The Joseph Group

Jobs, Manufacturing, Service – New High!

July 15, 2016

Here are what we are seeing with three major pieces of economic data:

1.   Jobs

Last Friday, U.S. jobs data came in with a huge upside surprise creating 287,000 new jobs versus analyst expectations of only 160,000.  Perhaps even more surprising was the fact that May was such a disappointment.  Non-farm payrolls (jobs) were abysmal in May with only 11,000 new jobs created.  The bounce back certainly eases fears of a near-term recession and supports the conclusion that the U.S. continues to be in growth mode.

2.   Manufacturing

Each month the Institute of Supply Manufacturing (ISM) publishes their Purchasing Managers Index (PMI) survey as an indicator of the economic health of the manufacturing sector.  The PMI is based on data regarding new orders, inventory levels, production, supplier deliveries, and employment.  In interpreting the data, the key number is 50 – anything above 50 signals expansion while anything below 50 signals contraction.  The recent reading came in 53.2 – ahead of expectations and an acceleration from May’s reading of 51.3.  After a dip below 50 earlier this year, the recent data is pointing to manufacturing activity growing at an increasing rate.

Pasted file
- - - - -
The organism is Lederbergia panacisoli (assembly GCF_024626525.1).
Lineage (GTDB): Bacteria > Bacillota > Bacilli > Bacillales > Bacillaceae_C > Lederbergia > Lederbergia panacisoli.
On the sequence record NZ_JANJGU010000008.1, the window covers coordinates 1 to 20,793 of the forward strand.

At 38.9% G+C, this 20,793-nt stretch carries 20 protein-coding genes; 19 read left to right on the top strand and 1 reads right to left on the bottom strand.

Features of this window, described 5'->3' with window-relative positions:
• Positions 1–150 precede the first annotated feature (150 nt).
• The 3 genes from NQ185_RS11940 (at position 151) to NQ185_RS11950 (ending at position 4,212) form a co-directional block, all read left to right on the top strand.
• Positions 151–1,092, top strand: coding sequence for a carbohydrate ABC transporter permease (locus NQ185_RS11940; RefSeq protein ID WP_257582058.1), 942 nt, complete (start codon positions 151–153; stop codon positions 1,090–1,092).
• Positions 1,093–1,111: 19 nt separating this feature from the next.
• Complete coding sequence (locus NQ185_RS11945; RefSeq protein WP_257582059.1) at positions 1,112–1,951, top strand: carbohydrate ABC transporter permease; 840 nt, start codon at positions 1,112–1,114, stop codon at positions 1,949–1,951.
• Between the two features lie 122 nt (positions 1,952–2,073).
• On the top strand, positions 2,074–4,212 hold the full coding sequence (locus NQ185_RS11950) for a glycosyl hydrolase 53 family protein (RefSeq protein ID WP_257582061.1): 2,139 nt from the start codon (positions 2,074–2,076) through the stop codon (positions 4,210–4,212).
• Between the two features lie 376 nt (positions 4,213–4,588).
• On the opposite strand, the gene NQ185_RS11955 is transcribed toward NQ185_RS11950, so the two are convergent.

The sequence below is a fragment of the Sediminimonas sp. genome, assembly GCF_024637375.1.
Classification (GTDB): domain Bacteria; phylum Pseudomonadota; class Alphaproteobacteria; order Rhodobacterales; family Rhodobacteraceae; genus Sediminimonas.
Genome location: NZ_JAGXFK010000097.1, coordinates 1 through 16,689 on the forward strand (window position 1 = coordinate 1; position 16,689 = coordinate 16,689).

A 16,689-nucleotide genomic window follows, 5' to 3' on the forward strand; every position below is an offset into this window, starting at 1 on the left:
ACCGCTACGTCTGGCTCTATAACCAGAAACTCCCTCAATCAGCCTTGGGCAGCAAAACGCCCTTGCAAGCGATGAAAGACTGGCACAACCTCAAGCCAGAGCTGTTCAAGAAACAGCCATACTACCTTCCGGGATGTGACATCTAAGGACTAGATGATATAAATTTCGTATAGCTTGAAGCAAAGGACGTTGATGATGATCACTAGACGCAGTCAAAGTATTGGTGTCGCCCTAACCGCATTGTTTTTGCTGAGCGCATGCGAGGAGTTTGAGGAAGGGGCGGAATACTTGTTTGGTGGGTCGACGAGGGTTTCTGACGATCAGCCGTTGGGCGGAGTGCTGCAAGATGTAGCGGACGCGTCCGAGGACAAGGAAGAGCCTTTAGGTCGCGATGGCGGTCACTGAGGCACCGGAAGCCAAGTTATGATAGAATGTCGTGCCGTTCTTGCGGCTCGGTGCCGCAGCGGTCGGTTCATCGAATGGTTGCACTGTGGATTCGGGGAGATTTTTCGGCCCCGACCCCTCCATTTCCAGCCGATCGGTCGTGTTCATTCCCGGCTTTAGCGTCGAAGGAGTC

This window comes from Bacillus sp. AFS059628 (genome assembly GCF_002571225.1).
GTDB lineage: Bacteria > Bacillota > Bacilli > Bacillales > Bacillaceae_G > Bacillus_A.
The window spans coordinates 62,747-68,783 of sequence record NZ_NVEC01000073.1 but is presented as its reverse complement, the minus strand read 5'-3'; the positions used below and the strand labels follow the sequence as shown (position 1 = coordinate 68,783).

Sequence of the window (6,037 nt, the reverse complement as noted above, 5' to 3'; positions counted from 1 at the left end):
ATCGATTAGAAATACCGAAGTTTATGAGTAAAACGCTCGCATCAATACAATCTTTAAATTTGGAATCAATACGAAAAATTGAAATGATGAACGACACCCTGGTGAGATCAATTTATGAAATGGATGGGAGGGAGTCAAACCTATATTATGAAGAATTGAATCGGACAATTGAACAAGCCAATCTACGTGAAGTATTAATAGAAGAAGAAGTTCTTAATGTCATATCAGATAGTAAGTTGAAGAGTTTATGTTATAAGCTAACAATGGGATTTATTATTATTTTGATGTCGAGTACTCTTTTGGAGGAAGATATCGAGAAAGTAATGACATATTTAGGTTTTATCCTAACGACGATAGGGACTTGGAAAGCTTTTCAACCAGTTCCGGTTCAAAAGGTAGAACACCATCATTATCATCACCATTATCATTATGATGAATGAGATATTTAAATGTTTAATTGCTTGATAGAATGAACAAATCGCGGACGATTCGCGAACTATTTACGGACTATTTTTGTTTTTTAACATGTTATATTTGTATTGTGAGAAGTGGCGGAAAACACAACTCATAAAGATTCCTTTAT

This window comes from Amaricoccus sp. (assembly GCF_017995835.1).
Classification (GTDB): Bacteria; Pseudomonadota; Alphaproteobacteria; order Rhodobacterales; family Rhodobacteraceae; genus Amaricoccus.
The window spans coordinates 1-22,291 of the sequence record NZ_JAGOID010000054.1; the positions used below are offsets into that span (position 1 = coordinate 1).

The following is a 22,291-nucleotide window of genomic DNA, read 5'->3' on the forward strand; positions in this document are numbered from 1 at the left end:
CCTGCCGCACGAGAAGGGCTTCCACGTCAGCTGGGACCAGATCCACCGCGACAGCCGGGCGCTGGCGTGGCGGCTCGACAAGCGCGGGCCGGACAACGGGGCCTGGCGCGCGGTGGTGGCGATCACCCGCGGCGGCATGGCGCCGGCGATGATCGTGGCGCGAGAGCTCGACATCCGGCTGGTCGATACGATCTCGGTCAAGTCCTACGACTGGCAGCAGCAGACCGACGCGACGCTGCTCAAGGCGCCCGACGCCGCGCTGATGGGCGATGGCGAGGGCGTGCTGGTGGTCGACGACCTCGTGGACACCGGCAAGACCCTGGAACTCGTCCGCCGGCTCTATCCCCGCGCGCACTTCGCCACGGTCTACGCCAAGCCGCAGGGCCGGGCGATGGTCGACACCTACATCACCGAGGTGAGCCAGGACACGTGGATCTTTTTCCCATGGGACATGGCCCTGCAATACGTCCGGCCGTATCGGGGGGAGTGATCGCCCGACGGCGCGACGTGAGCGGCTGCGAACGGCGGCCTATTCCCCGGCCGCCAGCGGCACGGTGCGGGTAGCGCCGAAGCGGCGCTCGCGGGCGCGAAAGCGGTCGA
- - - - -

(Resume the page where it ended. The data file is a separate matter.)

Source: Strategas Research Partners

3.   Services

Manufacturing is important, but services are a bigger part of the U.S. economy and we are seeing expanding growth there too.  The ISM Non-Manufacturing index works the same way as the Manufacturing ISM (over 50 is good, below 50 is bad) and helps describe the health of the services sector of the economy (i.e., health care, food services, utilities, agriculture, entertainment).  The Services ISM jumped to 56.5 in the most recent reading, up from 52.9 in May.

Source: Strategas Research Partners

We’ve headed into the third quarter with an “overweight” to global stocks and a “underweight” to bonds across our diversified asset allocation portfolios. That positioning has been challenging in the face of record low interest rates, but with new market highs supported by strong economic data, we’ve seen the relationship between stocks and bonds shift in the first two weeks of July.